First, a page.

"It's What We've Been Waiting for": Once Conjoined Twins Go Home 11 Months After Birth

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    NEWSLETTERS

    Eleven months after they were born as conjoined twins, Emmett and Owen Ezell went home on Thursday. (Published Thursday, Jun 12, 2014)

    A pair of North Texas conjoined twins who were separated in a risky surgery last year finally went home Thursday, almost 11 months after their birth.

    “Just imagining having two healthy happy babies home,” mother Jenni Ezell said through tears. “This is it. This is what… it’s what we’ve been waiting for.”

    Formerly Conjoined Twins Go Home

    [DFW] Formerly Conjoined Twins Go Home
    A pair of North Texas conjoined twins finally went home separated Thursday, almost 11 months after their birth. (Published Thursday, Jun 12, 2014)

    Owen and Emmett Ezell were released from Our Children’s House at Baylor rehabilitation center in Dallas, where they received therapy after separation surgery was performed in August at Medical City Children’s Hospital.

    “I am so excited,” Jenni Ezell said. “I am so glad to be on this side of the whole process. It’s incredible.”

    On July 15, 2013, the brothers were born conjoined at the stomach, connected from the chest to the belly button and sharing a liver and intestines. Since the risky separation surgery, performed by doctors at Medical City Children’s Hospital when they were 1-month-old, the boys have undergone countless procedures, experienced a few set-backs and had to undergo nearly two months of rehab.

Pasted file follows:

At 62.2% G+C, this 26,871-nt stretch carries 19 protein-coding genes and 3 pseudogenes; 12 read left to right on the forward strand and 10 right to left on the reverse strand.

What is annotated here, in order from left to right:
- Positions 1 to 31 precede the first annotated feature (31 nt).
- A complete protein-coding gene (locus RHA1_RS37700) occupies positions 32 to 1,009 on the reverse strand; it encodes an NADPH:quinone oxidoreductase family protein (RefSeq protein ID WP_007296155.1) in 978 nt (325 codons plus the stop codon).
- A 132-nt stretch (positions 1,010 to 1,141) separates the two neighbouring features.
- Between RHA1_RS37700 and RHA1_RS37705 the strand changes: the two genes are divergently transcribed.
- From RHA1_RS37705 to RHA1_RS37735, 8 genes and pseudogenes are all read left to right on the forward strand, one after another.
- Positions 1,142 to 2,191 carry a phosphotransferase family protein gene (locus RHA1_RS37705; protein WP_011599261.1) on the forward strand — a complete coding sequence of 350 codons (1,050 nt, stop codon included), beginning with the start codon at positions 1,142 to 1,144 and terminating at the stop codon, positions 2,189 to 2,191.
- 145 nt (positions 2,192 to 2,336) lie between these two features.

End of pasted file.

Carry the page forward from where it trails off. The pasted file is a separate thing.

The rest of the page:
But in the past few weeks doctors announced the boys were finally healthy enough to go home.

    Little Emmett was alert and bright eyed as his parents prepared for the trip to their Grand Prairie home.  Owen was more subdued, due to a mild infection. Treatment for the infection delayed their release, which was scheduled for Wednesday. Owen went home with antibiotics.

    Two ambulances carried the boys to their Grand Prairie home, and once there Jenni Ezell couldn’t hide her emotions.

    Both boys are breathing on their own, but are still receiving oxygen through throat tubes that will remain in place for now. After so much special care from doctors and nurses, Jenni Ezell is nervous about having the boys at home. A nurse will be at the Ezell home 24/7 to help the parents with the boys.

    “It does, but we have a support system. Everybody said we’re more than welcome to call. And come back and visit,” Jenni Ezell said.

    She said the twins must also make progress eating and growing. The parents hope the toddlers can now learn to crawl and walk at home like normal kids.

    “We’ve still got milestones to meet, but we’re so much closer,” Jenni Ezell said.

    Their father, Dave Ezell, said the twins' two older brothers are looking forward to having their new siblings at home.

    “The truth is, the more we have each other, close to each other, especially bringing these boys home, the stronger this family is going to get,” Dave Ezell said.

    NBC 5's Amanda Guerra contributed to this story.